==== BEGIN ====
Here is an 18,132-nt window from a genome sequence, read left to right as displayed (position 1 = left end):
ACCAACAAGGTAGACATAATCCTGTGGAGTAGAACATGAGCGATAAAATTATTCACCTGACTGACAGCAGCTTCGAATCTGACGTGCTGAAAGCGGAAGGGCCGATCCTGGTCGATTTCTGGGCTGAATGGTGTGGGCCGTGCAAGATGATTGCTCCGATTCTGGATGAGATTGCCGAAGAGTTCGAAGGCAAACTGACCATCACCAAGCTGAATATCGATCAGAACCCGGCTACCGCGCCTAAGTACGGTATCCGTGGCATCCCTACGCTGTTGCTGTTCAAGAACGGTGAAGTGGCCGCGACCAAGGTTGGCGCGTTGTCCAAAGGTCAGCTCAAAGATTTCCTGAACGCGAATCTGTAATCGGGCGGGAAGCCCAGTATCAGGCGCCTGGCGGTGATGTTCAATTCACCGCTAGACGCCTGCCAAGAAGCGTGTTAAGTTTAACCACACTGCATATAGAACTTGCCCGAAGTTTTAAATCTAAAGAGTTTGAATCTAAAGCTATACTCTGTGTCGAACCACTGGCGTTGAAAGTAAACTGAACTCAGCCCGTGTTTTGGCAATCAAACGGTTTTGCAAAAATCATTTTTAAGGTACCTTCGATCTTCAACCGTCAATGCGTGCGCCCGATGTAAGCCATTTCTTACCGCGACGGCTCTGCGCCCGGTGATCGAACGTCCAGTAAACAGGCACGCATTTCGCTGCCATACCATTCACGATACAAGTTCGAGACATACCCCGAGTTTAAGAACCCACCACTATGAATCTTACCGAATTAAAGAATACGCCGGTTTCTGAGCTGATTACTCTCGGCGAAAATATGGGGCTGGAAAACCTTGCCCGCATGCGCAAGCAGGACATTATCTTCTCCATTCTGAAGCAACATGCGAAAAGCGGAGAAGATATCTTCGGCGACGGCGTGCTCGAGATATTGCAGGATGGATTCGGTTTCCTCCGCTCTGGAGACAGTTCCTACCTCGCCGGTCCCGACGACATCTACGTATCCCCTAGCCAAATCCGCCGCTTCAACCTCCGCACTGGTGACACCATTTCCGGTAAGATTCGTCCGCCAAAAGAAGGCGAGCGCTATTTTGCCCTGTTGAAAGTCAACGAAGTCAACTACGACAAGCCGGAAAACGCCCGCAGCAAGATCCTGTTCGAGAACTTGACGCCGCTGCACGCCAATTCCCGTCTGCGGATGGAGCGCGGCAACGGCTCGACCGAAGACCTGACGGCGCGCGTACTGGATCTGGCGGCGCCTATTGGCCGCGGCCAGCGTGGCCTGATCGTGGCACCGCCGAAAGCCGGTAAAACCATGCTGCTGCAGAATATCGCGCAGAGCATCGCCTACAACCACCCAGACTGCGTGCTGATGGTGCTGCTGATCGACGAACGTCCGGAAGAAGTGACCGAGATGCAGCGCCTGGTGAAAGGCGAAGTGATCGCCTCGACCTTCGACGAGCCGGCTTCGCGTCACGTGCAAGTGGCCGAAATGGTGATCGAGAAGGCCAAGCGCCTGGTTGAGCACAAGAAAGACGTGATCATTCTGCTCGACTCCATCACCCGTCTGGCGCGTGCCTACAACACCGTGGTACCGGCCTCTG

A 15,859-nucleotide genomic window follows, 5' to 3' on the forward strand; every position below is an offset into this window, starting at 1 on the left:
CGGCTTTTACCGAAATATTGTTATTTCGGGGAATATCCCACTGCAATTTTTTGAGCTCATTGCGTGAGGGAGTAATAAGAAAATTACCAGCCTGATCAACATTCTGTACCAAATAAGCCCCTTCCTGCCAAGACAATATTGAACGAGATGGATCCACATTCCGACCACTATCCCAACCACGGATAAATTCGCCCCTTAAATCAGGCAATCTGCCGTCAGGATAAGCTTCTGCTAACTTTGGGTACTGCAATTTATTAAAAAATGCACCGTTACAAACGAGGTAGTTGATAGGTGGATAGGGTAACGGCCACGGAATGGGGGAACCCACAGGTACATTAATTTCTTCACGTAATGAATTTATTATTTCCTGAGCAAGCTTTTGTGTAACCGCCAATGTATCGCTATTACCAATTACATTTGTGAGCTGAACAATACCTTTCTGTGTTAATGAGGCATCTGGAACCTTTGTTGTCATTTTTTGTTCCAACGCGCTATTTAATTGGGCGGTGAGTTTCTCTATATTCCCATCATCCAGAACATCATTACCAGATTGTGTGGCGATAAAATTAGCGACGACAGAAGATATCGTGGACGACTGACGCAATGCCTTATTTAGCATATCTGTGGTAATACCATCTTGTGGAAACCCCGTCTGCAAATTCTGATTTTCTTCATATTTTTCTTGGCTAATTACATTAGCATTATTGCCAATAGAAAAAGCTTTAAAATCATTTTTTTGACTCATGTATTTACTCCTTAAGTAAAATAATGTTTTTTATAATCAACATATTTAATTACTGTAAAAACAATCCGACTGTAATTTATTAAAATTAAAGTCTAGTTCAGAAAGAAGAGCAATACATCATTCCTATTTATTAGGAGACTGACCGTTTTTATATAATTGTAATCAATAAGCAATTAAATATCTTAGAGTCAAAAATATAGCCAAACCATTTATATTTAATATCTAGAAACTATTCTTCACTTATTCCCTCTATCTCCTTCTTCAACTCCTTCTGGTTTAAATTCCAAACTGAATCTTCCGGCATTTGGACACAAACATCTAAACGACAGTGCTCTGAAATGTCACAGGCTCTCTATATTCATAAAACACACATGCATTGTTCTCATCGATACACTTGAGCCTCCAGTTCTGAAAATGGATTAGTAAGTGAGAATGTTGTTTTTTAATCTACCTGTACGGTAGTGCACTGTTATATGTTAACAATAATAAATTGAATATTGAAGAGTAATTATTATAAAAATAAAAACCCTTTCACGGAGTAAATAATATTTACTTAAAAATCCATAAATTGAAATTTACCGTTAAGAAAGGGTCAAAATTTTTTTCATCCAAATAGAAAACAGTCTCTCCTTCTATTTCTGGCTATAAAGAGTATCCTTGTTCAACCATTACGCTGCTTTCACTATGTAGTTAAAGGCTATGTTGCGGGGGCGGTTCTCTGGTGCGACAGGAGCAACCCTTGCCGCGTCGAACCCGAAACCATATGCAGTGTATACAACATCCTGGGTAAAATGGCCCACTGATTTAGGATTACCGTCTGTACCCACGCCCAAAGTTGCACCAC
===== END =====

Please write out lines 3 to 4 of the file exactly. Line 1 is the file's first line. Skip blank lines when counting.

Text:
A 15,859-nucleotide genomic window follows, 5' to 3' on the forward strand; every position below is an offset into this window, starting at 1 on the left:
CGGCTTTTACCGAAATATTGTTATTTCGGGGAATATCCCACTGCAATTTTTTGAGCTCATTGCGTGAGGGAGTAATAAGAAAATTACCAGCCTGATCAACATTCTGTACCAAATAAGCCCCTTCCTGCCAAGACAATATTGAACGAGATGGATCCACATTCCGACCACTATCCCAACCACGGATAAATTCGCCCCTTAAATCAGGCAATCTGCCGTCAGGATAAGCTTCTGCTAACTTTGGGTACTGCAATTTATTAAAAAATGCACCGTTACAAACGAGGTAGTTGATAGGTGGATAGGGTAACGGCCACGGAATGGGGGAACCCACAGGTACATTAATTTCTTCACGTAATGAATTTATTATTTCCTGAGCAAGCTTTTGTGTAACCGCCAATGTATCGCTATTACCAATTACATTTGTGAGCTGAACAATACCTTTCTGTGTTAATGAGGCATCTGGAACCTTTGTTGTCATTTTTTGTTCCAACGCGCTATTTAATTGGGCGGTGAGTTTCTCTATATTCCCATCATCCAGAACATCATTACCAGATTGTGTGGCGATAAAATTAGCGACGACAGAAGATATCGTGGACGACTGACGCAATGCCTTATTTAGCATATCTGTGGTAATACCATCTTGTGGAAACCCCGTCTGCAAATTCTGATTTTCTTCATATTTTTCTTGGCTAATTACATTAGCATTATTGCCAATAGAAAAAGCTTTAAAATCATTTTTTTGACTCATGTATTTACTCCTTAAGTAAAATAATGTTTTTTATAATCAACATATTTAATTACTGTAAAAACAATCCGACTGTAATTTATTAAAATTAAAGTCTAGTTCAGAAAGAAGAGCAATACATCATTCCTATTTATTAGGAGACTGACCGTTTTTATATAATTGTAATCAATAAGCAATTAAATATCTTAGAGTCAAAAATATAGCCAAACCATTTATATTTAATATCTAGAAACTATTCTTCACTTATTCCCTCTATCTCCTTCTTCAACTCCTTCTGGTTTAAATTCCAAACTGAATCTTCCGGCATTTGGACACAAACATCTAAACGACAGTGCTCTGAAATGTCACAGGCTCTCTATATTCATAAAACACACATGCATTGTTCTCATCGATACACTTGAGCCTCCAGTTCTGAAAATGGATTAGTAAGTGAGAATGTTGTTTTTTAATCTACCTGTACGGTAGTGCACTGTTATATGTTAACAATAATAAATTGAATATTGAAGAGTAATTATTATAAAAATAAAAACCCTTTCACGGAGTAAATAATATTTACTTAAAAATCCATAAATTGAAATTTACCGTTAAGAAAGGGTCAAAATTTTTTTCATCCAAATAGAAAACAGTCTCTCCTTCTATTTCTGGCTATAAAGAGTATCCTTGTTCAACCATTACGCTGCTTTCACTATGTAGTTAAAGGCTATGTTGCGGGGGCGGTTCTCTGGTGCGACAGGAGCAACCCTTGCCGCGTCGAACCCGAAACCATATGCAGTGTATACAACATCCTGGGTAAAATGGCCCACTGATTTAGGATTACCGTCTGTACCCACGCCCAAAGTTGCACCAC